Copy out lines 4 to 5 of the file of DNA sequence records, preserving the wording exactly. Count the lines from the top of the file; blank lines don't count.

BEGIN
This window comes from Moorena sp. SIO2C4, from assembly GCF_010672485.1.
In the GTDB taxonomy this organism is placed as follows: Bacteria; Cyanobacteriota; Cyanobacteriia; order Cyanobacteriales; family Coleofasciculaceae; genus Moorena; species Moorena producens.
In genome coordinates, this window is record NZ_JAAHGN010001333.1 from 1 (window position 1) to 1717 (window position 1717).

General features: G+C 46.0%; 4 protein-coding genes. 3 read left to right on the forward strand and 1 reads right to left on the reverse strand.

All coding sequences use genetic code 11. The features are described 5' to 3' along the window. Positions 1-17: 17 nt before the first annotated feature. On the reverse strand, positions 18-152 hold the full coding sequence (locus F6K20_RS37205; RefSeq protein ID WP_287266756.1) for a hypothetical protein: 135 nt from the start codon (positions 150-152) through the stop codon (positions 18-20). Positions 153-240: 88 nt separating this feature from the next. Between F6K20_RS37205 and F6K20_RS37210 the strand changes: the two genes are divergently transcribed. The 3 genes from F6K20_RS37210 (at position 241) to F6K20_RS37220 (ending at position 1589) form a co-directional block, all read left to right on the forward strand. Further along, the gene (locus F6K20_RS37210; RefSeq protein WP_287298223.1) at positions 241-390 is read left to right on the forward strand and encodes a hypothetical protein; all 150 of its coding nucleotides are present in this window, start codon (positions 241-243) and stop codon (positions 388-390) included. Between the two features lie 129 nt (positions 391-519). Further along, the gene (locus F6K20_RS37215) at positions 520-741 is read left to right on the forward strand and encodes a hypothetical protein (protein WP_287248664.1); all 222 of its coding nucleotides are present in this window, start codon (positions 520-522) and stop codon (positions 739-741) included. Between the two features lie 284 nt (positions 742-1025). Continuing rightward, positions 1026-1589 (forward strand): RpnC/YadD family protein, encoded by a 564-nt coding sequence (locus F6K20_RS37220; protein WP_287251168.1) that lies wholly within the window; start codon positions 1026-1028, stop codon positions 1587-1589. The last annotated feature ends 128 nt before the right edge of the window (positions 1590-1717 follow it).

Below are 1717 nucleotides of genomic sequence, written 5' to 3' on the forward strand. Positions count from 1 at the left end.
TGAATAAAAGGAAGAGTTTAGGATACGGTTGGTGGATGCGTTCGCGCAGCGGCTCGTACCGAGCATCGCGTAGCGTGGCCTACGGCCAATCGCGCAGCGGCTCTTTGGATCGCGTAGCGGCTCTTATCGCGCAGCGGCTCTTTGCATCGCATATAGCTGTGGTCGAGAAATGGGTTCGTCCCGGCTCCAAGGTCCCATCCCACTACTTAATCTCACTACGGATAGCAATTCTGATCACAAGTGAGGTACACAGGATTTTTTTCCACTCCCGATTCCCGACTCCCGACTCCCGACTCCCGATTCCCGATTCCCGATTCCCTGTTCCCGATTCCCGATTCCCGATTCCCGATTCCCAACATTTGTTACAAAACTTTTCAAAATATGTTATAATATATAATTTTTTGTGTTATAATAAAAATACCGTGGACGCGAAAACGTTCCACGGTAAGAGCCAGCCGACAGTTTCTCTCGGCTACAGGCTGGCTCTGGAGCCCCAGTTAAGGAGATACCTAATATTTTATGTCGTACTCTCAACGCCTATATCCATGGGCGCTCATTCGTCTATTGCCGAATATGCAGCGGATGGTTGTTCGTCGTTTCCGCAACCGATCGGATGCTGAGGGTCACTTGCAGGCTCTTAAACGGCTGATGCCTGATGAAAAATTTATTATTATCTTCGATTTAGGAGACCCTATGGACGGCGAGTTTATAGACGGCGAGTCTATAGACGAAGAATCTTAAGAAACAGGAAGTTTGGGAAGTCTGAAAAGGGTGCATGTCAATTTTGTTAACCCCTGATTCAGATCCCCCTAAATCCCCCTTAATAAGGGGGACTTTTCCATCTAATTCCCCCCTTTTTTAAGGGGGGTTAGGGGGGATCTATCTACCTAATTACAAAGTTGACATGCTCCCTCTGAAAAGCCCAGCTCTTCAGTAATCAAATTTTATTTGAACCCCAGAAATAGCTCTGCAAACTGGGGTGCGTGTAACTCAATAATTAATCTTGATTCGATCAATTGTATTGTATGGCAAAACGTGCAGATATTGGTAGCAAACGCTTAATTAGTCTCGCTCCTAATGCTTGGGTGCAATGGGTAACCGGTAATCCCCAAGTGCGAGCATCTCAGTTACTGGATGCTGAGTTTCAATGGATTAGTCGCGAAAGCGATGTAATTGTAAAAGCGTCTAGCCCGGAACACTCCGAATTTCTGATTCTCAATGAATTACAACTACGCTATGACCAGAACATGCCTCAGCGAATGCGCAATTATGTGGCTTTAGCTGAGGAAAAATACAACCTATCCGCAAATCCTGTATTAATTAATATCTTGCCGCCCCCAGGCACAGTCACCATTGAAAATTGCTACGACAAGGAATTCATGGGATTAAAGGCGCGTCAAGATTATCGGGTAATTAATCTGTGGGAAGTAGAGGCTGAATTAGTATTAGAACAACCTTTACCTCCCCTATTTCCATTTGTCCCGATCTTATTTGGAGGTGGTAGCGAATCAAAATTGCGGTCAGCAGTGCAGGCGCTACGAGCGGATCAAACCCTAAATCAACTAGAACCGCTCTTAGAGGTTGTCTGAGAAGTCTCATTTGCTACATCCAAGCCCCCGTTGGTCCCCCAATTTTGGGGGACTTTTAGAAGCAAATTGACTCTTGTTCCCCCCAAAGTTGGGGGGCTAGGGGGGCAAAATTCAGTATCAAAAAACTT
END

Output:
General features: G+C 46.0%; 4 protein-coding genes. 3 read left to right on the forward strand and 1 reads right to left on the reverse strand.

All coding sequences use genetic code 11. The features are described 5' to 3' along the window. Positions 1-17: 17 nt before the first annotated feature. On the reverse strand, positions 18-152 hold the full coding sequence (locus F6K20_RS37205; RefSeq protein ID WP_287266756.1) for a hypothetical protein: 135 nt from the start codon (positions 150-152) through the stop codon (positions 18-20). Positions 153-240: 88 nt separating this feature from the next. Between F6K20_RS37205 and F6K20_RS37210 the strand changes: the two genes are divergently transcribed. The 3 genes from F6K20_RS37210 (at position 241) to F6K20_RS37220 (ending at position 1589) form a co-directional block, all read left to right on the forward strand. Further along, the gene (locus F6K20_RS37210; RefSeq protein WP_287298223.1) at positions 241-390 is read left to right on the forward strand and encodes a hypothetical protein; all 150 of its coding nucleotides are present in this window, start codon (positions 241-243) and stop codon (positions 388-390) included. Between the two features lie 129 nt (positions 391-519). Further along, the gene (locus F6K20_RS37215) at positions 520-741 is read left to right on the forward strand and encodes a hypothetical protein (protein WP_287248664.1); all 222 of its coding nucleotides are present in this window, start codon (positions 520-522) and stop codon (positions 739-741) included. Between the two features lie 284 nt (positions 742-1025). Continuing rightward, positions 1026-1589 (forward strand): RpnC/YadD family protein, encoded by a 564-nt coding sequence (locus F6K20_RS37220; protein WP_287251168.1) that lies wholly within the window; start codon positions 1026-1028, stop codon positions 1587-1589. The last annotated feature ends 128 nt before the right edge of the window (positions 1590-1717 follow it).